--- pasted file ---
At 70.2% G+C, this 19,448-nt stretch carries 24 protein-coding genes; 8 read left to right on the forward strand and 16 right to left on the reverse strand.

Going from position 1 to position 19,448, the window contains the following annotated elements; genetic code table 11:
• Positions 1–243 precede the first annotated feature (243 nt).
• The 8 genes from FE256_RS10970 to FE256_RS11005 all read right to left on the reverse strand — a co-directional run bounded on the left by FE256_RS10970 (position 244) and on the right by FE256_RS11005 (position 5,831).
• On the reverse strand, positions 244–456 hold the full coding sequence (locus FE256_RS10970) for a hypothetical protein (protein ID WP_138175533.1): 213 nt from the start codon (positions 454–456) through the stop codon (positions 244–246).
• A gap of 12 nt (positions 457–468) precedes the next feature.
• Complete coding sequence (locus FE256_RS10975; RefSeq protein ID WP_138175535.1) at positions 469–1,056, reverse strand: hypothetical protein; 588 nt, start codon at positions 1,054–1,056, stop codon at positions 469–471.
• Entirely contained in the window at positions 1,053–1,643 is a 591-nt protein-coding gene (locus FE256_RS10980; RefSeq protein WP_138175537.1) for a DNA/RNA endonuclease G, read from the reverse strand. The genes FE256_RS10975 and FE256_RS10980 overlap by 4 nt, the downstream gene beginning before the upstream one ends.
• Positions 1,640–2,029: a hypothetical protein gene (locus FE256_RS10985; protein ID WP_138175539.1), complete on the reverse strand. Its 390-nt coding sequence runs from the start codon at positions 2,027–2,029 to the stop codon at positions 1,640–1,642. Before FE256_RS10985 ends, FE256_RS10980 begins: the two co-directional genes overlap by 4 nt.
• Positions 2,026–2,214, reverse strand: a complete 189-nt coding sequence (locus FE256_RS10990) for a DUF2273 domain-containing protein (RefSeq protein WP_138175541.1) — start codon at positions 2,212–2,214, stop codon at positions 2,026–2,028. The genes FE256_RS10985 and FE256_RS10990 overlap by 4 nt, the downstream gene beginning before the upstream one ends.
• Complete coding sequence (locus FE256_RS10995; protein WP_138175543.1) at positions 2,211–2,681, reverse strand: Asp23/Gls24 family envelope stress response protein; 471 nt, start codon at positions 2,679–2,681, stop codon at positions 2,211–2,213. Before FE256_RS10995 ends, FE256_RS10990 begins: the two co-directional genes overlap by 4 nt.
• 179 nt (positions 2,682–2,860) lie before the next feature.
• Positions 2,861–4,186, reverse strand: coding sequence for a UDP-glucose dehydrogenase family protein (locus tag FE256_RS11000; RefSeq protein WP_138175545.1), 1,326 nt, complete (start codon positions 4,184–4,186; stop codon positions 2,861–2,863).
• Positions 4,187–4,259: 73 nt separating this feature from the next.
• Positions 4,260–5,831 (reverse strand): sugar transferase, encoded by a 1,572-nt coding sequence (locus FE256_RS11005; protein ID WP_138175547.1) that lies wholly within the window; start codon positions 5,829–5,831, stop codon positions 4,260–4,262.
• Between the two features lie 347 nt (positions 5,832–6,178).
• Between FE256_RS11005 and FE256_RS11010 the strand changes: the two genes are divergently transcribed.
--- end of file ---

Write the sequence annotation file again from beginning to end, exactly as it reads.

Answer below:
At 70.2% G+C, this 19,448-nt stretch carries 24 protein-coding genes; 8 read left to right on the forward strand and 16 right to left on the reverse strand.

Going from position 1 to position 19,448, the window contains the following annotated elements; genetic code table 11:
• Positions 1–243 precede the first annotated feature (243 nt).
• The 8 genes from FE256_RS10970 to FE256_RS11005 all read right to left on the reverse strand — a co-directional run bounded on the left by FE256_RS10970 (position 244) and on the right by FE256_RS11005 (position 5,831).
• On the reverse strand, positions 244–456 hold the full coding sequence (locus FE256_RS10970) for a hypothetical protein (protein ID WP_138175533.1): 213 nt from the start codon (positions 454–456) through the stop codon (positions 244–246).
• A gap of 12 nt (positions 457–468) precedes the next feature.
• Complete coding sequence (locus FE256_RS10975; RefSeq protein ID WP_138175535.1) at positions 469–1,056, reverse strand: hypothetical protein; 588 nt, start codon at positions 1,054–1,056, stop codon at positions 469–471.
• Entirely contained in the window at positions 1,053–1,643 is a 591-nt protein-coding gene (locus FE256_RS10980; RefSeq protein WP_138175537.1) for a DNA/RNA endonuclease G, read from the reverse strand. The genes FE256_RS10975 and FE256_RS10980 overlap by 4 nt, the downstream gene beginning before the upstream one ends.
• Positions 1,640–2,029: a hypothetical protein gene (locus FE256_RS10985; protein ID WP_138175539.1), complete on the reverse strand. Its 390-nt coding sequence runs from the start codon at positions 2,027–2,029 to the stop codon at positions 1,640–1,642. Before FE256_RS10985 ends, FE256_RS10980 begins: the two co-directional genes overlap by 4 nt.
• Positions 2,026–2,214, reverse strand: a complete 189-nt coding sequence (locus FE256_RS10990) for a DUF2273 domain-containing protein (RefSeq protein WP_138175541.1) — start codon at positions 2,212–2,214, stop codon at positions 2,026–2,028. The genes FE256_RS10985 and FE256_RS10990 overlap by 4 nt, the downstream gene beginning before the upstream one ends.
• Complete coding sequence (locus FE256_RS10995; protein WP_138175543.1) at positions 2,211–2,681, reverse strand: Asp23/Gls24 family envelope stress response protein; 471 nt, start codon at positions 2,679–2,681, stop codon at positions 2,211–2,213. Before FE256_RS10995 ends, FE256_RS10990 begins: the two co-directional genes overlap by 4 nt.
• 179 nt (positions 2,682–2,860) lie before the next feature.
• Positions 2,861–4,186, reverse strand: coding sequence for a UDP-glucose dehydrogenase family protein (locus tag FE256_RS11000; RefSeq protein WP_138175545.1), 1,326 nt, complete (start codon positions 4,184–4,186; stop codon positions 2,861–2,863).
• Positions 4,187–4,259: 73 nt separating this feature from the next.
• Positions 4,260–5,831 (reverse strand): sugar transferase, encoded by a 1,572-nt coding sequence (locus FE256_RS11005; protein ID WP_138175547.1) that lies wholly within the window; start codon positions 5,829–5,831, stop codon positions 4,260–4,262.
• Between the two features lie 347 nt (positions 5,832–6,178).
• Between FE256_RS11005 and FE256_RS11010 the strand changes: the two genes are divergently transcribed.